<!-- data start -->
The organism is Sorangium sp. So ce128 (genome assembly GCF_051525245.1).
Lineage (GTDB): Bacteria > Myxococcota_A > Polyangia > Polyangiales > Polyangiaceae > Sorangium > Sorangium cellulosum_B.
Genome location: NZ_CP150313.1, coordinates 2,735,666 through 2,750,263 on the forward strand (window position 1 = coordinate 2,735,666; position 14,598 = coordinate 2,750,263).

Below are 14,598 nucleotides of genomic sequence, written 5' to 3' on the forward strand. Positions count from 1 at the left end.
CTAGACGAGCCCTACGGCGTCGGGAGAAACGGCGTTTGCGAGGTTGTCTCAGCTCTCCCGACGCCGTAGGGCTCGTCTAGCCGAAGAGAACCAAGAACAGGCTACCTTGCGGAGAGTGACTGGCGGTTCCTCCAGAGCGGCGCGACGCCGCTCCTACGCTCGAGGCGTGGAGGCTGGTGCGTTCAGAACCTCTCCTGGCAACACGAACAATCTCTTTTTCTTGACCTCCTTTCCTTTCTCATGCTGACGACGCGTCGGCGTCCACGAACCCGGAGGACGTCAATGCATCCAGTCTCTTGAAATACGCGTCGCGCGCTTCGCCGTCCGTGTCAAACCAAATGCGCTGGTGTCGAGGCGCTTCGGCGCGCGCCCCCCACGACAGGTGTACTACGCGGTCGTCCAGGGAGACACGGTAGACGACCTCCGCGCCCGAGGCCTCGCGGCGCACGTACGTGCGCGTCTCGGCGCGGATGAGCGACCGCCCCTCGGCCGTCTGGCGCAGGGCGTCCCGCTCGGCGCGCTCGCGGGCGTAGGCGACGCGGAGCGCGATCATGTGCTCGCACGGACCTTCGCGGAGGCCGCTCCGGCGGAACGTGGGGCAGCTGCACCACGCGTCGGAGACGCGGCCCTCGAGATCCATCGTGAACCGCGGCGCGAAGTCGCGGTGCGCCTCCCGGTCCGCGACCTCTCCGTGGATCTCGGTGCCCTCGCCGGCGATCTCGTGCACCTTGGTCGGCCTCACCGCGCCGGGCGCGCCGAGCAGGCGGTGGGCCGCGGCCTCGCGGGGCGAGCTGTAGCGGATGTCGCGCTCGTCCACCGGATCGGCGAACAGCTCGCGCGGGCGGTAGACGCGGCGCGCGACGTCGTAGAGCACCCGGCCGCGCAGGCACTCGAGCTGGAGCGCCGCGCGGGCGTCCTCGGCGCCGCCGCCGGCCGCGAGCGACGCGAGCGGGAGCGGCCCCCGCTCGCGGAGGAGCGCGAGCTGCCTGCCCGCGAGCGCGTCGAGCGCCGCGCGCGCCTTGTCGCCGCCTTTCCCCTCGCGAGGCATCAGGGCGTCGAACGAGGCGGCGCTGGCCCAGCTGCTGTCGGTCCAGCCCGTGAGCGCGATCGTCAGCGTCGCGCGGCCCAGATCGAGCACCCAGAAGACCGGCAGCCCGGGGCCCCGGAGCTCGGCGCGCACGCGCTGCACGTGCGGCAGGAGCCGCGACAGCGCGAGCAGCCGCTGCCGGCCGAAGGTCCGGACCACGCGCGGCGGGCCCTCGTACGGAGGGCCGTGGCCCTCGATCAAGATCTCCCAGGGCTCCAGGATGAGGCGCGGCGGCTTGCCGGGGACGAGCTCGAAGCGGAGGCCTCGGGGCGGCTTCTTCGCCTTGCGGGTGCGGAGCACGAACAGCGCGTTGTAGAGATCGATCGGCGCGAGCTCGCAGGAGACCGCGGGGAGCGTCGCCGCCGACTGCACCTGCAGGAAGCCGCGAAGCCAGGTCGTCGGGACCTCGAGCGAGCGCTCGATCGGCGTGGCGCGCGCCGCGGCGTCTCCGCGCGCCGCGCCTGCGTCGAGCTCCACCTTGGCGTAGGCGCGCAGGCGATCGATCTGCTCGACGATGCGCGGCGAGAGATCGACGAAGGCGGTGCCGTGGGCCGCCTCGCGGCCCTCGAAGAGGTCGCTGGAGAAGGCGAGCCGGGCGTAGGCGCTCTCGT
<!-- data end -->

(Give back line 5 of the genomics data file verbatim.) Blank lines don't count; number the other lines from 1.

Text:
CTAGACGAGCCCTACGGCGTCGGGAGAAACGGCGTTTGCGAGGTTGTCTCAGCTCTCCCGACGCCGTAGGGCTCGTCTAGCCGAAGAGAACCAAGAACAGGCTACCTTGCGGAGAGTGACTGGCGGTTCCTCCAGAGCGGCGCGACGCCGCTCCTACGCTCGAGGCGTGGAGGCTGGTGCGTTCAGAACCTCTCCTGGCAACACGAACAATCTCTTTTTCTTGACCTCCTTTCCTTTCTCATGCTGACGACGCGTCGGCGTCCACGAACCCGGAGGACGTCAATGCATCCAGTCTCTTGAAATACGCGTCGCGCGCTTCGCCGTCCGTGTCAAACCAAATGCGCTGGTGTCGAGGCGCTTCGGCGCGCGCCCCCCACGACAGGTGTACTACGCGGTCGTCCAGGGAGACACGGTAGACGACCTCCGCGCCCGAGGCCTCGCGGCGCACGTACGTGCGCGTCTCGGCGCGGATGAGCGACCGCCCCTCGGCCGTCTGGCGCAGGGCGTCCCGCTCGGCGCGCTCGCGGGCGTAGGCGACGCGGAGCGCGATCATGTGCTCGCACGGACCTTCGCGGAGGCCGCTCCGGCGGAACGTGGGGCAGCTGCACCACGCGTCGGAGACGCGGCCCTCGAGATCCATCGTGAACCGCGGCGCGAAGTCGCGGTGCGCCTCCCGGTCCGCGACCTCTCCGTGGATCTCGGTGCCCTCGCCGGCGATCTCGTGCACCTTGGTCGGCCTCACCGCGCCGGGCGCGCCGAGCAGGCGGTGGGCCGCGGCCTCGCGGGGCGAGCTGTAGCGGATGTCGCGCTCGTCCACCGGATCGGCGAACAGCTCGCGCGGGCGGTAGACGCGGCGCGCGACGTCGTAGAGCACCCGGCCGCGCAGGCACTCGAGCTGGAGCGCCGCGCGGGCGTCCTCGGCGCCGCCGCCGGCCGCGAGCGACGCGAGCGGGAGCGGCCCCCGCTCGCGGAGGAGCGCGAGCTGCCTGCCCGCGAGCGCGTCGAGCGCCGCGCGCGCCTTGTCGCCGCCTTTCCCCTCGCGAGGCATCAGGGCGTCGAACGAGGCGGCGCTGGCCCAGCTGCTGTCGGTCCAGCCCGTGAGCGCGATCGTCAGCGTCGCGCGGCCCAGATCGAGCACCCAGAAGACCGGCAGCCCGGGGCCCCGGAGCTCGGCGCGCACGCGCTGCACGTGCGGCAGGAGCCGCGACAGCGCGAGCAGCCGCTGCCGGCCGAAGGTCCGGACCACGCGCGGCGGGCCCTCGTACGGAGGGCCGTGGCCCTCGATCAAGATCTCCCAGGGCTCCAGGATGAGGCGCGGCGGCTTGCCGGGGACGAGCTCGAAGCGGAGGCCTCGGGGCGGCTTCTTCGCCTTGCGGGTGCGGAGCACGAACAGCGCGTTGTAGAGATCGATCGGCGCGAGCTCGCAGGAGACCGCGGGGAGCGTCGCCGCCGACTGCACCTGCAGGAAGCCGCGAAGCCAGGTCGTCGGGACCTCGAGCGAGCGCTCGATCGGCGTGGCGCGCGCCGCGGCGTCTCCGCGCGCCGCGCCTGCGTCGAGCTCCACCTTGGCGTAGGCGCGCAGGCGATCGATCTGCTCGACGATGCGCGGCGAGAGATCGACGAAGGCGGTGCCGTGGGCCGCCTCGCGGCCCTCGAAGAGGTCGCTGGAGAAGGCGAGCCGGGCGTAGGCGCTCTCGT